Vancouver – The rate of antibiotic prescribing in British Columbia fell 15 per cent between 2005 and 2014, according to a new analysis conducted by the BC Centre for Disease Control.
“We’re seeing some good progress when it comes to reducing unnecessary antibiotic prescription in the community, which not only saves the health care system money, but more importantly, helps mitigate the real threat posed by antibiotic resistant organisms,” said Dr. Mark Tyndall, executive medical director with the BCCDC. “But we shouldn’t let that lull us into a false sense of security. There is still much work to be done and this remains a serious issue.”
The analysis of BCPharmaNet claims, conducted by the BCCDC’s Do Bugs Need Drugs? (DBND) program, shows that between 2005 and 2014, antibiotic prescribing fell from 1.79 to 1.53 daily prescriptions per thousand BC residents. This can be explained by steep declines in prescribing for children and for respiratory infections, the original targets of the DBND program.
This reduction in antibiotic prescribing has also resulted in reduced costs. Over the same ten-year period, the annual cost of community antibiotic prescribing has fallen by 15.5 per cent, from $342-million in 2005, to $289-million in 2014, a savings of $53-million in 2014 alone. This includes a 31 per cent decrease in annual costs to BC PharmaCare for antibiotic claims, saving the Ministry of Health $25-million in 2014 compared to 2005.
“Antibiotic resistance is one of the greatest threats to global human health,” said Dr. David Patrick, medical lead for antimicrobial resistance and DBND at the BCCDC. “Programs like Do Bugs Need Drugs are so important to build awareness of the issue and to educate health care professionals and the public. We need to preserve the value of antibiotics for future generations.”
The DBND program has identified two key priorities for the months and years ahead. The first is to continue reducing prescriptions in long-term care facilities, where a past tendency to over-treat asymptomatic bacteriuria (bacteria in the urine) is being slowly reversed. The second is to continue working with dentists to reduce unnecessary surgical prescriptions, as well as prescriptions for non-urgent symptoms and infections.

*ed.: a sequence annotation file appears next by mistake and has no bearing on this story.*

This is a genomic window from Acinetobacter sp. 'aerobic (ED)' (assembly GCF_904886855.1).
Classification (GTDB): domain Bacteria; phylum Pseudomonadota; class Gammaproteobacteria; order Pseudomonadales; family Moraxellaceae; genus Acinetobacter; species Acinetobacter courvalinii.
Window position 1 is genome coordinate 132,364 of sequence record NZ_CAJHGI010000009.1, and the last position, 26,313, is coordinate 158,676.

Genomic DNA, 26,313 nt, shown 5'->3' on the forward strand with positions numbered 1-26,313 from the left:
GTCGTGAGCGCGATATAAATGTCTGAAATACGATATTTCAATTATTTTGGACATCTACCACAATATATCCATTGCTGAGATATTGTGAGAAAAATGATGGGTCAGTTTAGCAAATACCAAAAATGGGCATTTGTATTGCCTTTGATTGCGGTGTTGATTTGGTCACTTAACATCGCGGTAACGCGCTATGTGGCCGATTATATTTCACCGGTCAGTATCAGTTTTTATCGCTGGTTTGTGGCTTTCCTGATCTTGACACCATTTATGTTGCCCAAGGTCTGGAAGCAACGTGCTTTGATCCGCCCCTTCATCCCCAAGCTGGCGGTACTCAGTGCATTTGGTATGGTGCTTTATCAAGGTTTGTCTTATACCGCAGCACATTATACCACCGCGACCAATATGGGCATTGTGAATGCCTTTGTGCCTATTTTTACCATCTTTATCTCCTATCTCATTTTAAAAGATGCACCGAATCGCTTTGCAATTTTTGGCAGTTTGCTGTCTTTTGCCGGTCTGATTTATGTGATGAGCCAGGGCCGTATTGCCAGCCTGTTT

- No major types of antibiotics have been developed in the last 30 years, despite the rise of “superbugs” resistant to available antibiotics. (World Health Organization, 2014)
- 22.8 million antibiotic prescriptions were dispensed by Canadian pharmacies in 2013 (Public Health Agency of Canada)
- 1 in 4 urinary tract infections are caused by antibiotic-resistant bacteria, and can’t be treated by antibiotics which were effective just 10 years ago. (AntibioticAwareness.ca)
- Twice as many patients die from infections caused by antibiotic-resistant bacteria than those caused by non-resistant bacteria. (World Health Organization)
- 150,000 deaths a year are caused by multidrug-resistant tuberculosis (MDR-TB). 440,000 new cases of MDR-TB emerge each year. (World Health Organization, 2011)
- People across the world may soon die from common infections and minor injuries, unless urgent action is taken to prevent a post-antibiotic era. (World Health Organization, 2014)
The BC Centre for Disease Control, an agency of the Provincial Health Services Authority, provides provincial and national leadership in public health through surveillance, detection, treatment, prevention and consultation services. The Centre provides both direct diagnostic and treatment services for people with diseases of public health importance and analytical and policy support to all levels of government and health authorities For more information, please visit www.bccdc.ca
or follow us on Twitter @CDCofBC
The Provincial Health Services Authority (PHSA) plans, manages and evaluates selected specialty and province-wide health care services across BC, working with the five geographic health authorities to deliver province-wide solutions that improve the health of British Columbians. For more information, visit www.phsa.ca
or follow us on Twitter @PHSAofBC
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